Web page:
Immigrants first, nativism second

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Immigrants from Central American have been a source of political and social debate for the past few years [Jorge Duenes/Reuters] 

 The influx of Central American immigrants in the past few years has been politicized and used for political gains election after election. For President Trump, the rejection of Central American immigrants has served as one of the foundations of his successful “America First” campaign. Millions of Americans have subscribed to President Trump’s campaign, even though the Central American immigrants coming to the U.S. southern border are fleeing violence and instability. Therefore, President Trump’s campaign can be more accurately described as a nativism-first-immigrants-second campaign that is not suitable for a country like the United States. 

 The influx of Central American immigrants is a not a new phenomenon. During the Obama administration, thousands of Central Americans came to the southern border to claim asylum, many of them women and children. To deal with this large influx, President Obama created the Central American Minors Program, which helped minors apply for parole or refugee status so they could be reunited with their parents in the United States. In 2017, President Trump terminated the program and rescinded parole for partially approved applications. However, on March 1 of this year, U.S. Magistrate Judge Laurel Beeler ordered the United States Citizenship and Immigration Service to resume about 2700 applications

 In another attempt to deter Central American migrants, President Trump tried to send asylum-seekers to wait in Mexico for court hearings. However, U.S. District Judge Richard Seeborg from San Francisco recently ruled that President Trump’s policy is illegal, since U.S. law does not authorize the Department of Homeland Security to take such action. This is one of many cases in which the courts have intervened to protect immigrants from President Trump’s harmful and illegal immigration policies.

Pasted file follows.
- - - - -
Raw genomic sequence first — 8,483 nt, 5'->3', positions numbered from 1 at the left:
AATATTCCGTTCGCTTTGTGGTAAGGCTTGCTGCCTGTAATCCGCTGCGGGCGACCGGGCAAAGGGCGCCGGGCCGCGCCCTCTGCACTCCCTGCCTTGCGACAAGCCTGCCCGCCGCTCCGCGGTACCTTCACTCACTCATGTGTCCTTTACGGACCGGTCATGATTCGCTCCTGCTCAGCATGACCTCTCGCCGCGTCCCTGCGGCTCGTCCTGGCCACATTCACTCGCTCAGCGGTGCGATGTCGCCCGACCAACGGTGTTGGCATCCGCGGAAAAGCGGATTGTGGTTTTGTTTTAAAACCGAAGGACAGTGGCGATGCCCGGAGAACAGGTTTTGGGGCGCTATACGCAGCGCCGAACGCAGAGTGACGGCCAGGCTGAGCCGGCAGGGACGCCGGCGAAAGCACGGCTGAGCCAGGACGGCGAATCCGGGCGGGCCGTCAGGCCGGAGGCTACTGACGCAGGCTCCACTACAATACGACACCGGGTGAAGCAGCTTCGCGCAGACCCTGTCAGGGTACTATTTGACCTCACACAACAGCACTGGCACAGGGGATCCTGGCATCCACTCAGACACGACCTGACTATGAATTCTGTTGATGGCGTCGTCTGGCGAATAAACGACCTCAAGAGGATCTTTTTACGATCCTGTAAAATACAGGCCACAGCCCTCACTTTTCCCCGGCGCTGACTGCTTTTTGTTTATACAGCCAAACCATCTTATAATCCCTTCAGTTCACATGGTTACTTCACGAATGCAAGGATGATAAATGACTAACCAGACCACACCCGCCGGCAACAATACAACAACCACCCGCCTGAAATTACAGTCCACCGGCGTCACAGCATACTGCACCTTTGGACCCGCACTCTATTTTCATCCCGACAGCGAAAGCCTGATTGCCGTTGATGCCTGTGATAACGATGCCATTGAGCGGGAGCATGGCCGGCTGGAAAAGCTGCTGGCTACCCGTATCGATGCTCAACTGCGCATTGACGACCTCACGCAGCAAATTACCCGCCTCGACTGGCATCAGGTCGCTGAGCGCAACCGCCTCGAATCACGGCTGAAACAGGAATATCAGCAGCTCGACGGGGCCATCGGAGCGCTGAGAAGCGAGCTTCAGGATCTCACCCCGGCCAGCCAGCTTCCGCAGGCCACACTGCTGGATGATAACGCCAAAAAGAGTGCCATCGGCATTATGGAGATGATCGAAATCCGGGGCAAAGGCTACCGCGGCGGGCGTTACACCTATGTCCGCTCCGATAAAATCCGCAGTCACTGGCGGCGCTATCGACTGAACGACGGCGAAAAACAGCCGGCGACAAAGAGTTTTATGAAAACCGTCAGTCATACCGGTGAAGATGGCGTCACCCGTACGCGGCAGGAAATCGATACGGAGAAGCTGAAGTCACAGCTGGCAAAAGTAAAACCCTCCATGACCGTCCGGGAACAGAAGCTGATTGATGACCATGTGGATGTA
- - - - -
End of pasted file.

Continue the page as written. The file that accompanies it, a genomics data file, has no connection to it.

It is important to note that there is a disparity between the President’s nativism and American values. According to a Gallup poll conducted in 2018, 51 percent of Americans approve of admitting Central American refugees into the U.S. This is well above the historical average of 36 percent and includes a slight majority of Americans. The international community is with the 51 percent of Americans who support Central American refugees, recently reaffirming refugees’ right to seek asylum in U.S. 

 President Trump should reconsider his stance on the question of Central American immigrants, whether he does it out of compassion or for compliance with domestic and international law. In a nation built on the backs of immigrants and their descendants, how can a U.S. President promote a nativist stance towards immigrants seeking refuge? There is no other reason other than the political gain that rejecting immigrants promises. Unfortunately, President Trump’s political gains are at the expense of Central American migrants. Instead of promoting nativism and harming people, President Trump’s campaign should be transformed into an immigrants-first-nativism-second campaign that welcomes Central American immigrants. 


Michael Hernandez is a contributor for The Daily Campus. He can be reached via email at michael.g.2.hernandez@uconn.edu.

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